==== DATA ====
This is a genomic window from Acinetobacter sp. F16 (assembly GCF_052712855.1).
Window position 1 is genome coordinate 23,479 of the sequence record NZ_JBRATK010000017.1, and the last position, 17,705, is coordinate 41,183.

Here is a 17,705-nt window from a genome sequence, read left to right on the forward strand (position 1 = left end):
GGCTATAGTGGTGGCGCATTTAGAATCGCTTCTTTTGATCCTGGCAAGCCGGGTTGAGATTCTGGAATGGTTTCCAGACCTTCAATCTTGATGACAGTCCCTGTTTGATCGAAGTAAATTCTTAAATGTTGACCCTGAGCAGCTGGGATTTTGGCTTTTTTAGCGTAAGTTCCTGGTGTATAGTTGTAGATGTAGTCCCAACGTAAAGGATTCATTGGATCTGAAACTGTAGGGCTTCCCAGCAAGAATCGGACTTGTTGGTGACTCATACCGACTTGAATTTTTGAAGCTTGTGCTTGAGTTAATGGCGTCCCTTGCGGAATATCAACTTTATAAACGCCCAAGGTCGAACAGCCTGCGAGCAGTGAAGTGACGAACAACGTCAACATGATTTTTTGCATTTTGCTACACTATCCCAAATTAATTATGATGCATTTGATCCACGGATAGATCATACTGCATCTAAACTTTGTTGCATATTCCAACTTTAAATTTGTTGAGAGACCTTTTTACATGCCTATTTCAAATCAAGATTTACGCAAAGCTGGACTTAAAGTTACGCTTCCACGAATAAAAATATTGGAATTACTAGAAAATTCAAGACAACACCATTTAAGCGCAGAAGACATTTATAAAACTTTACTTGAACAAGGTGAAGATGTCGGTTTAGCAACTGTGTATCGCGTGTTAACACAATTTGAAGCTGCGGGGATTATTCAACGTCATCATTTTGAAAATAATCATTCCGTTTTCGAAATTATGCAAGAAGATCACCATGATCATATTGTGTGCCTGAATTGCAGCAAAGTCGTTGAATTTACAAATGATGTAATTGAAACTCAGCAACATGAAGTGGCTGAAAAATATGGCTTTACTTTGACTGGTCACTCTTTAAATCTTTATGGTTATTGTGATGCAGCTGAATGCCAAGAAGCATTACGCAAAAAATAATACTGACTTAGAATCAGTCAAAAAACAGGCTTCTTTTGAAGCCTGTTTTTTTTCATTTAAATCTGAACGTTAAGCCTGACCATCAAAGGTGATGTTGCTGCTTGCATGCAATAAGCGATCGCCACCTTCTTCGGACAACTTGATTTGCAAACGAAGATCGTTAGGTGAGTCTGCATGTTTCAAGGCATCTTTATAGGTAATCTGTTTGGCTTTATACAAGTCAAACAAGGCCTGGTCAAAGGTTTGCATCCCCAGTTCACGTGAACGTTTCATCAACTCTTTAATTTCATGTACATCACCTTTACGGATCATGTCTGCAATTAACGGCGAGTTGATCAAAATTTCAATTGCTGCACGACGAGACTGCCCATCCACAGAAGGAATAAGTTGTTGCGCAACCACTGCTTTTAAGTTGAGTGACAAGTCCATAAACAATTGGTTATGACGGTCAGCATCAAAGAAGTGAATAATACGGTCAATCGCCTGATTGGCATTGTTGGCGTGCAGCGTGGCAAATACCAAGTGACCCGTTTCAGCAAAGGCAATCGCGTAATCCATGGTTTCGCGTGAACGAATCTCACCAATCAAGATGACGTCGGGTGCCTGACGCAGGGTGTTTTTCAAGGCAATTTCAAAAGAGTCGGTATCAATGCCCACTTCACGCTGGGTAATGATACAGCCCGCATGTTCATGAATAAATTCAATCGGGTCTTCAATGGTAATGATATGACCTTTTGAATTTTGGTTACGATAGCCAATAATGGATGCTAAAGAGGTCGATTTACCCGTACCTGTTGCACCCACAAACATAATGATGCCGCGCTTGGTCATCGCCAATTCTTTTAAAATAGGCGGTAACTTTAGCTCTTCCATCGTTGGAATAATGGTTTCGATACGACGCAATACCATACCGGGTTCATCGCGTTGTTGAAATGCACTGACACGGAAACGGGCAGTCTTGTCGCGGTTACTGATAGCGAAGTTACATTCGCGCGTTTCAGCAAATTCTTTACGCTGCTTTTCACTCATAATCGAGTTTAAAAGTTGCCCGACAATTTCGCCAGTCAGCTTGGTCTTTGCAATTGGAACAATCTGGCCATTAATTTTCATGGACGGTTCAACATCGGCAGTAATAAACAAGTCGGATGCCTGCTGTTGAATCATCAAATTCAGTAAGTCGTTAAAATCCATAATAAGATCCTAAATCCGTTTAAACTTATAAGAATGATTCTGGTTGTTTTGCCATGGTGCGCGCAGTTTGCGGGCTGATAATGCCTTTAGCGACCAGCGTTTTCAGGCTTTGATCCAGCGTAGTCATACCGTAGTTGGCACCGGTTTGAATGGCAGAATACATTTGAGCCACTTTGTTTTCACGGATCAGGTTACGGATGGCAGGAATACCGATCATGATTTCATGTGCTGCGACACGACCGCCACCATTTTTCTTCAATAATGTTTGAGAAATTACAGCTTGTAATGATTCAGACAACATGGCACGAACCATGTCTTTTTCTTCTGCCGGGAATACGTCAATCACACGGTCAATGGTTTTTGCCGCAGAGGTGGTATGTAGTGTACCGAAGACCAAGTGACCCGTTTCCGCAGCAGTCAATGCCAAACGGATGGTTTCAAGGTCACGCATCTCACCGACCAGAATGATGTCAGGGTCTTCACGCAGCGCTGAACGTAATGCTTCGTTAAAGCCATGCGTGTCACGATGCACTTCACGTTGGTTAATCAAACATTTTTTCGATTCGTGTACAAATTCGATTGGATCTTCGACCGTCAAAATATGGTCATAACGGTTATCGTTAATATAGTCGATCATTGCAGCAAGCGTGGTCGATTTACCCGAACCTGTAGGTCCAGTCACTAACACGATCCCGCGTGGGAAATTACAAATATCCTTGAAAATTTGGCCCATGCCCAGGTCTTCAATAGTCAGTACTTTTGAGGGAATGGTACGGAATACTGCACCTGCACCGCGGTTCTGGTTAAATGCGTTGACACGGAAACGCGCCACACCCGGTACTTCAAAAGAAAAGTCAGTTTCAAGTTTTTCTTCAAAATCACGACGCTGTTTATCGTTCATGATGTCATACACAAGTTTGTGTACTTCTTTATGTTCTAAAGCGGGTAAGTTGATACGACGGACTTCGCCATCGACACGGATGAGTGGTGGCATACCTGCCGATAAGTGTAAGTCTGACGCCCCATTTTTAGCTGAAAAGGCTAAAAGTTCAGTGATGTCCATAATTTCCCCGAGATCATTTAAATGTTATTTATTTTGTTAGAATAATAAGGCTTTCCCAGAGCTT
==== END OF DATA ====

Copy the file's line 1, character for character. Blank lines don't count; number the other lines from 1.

This is a genomic window from Acinetobacter sp. F16 (assembly GCF_052712855.1).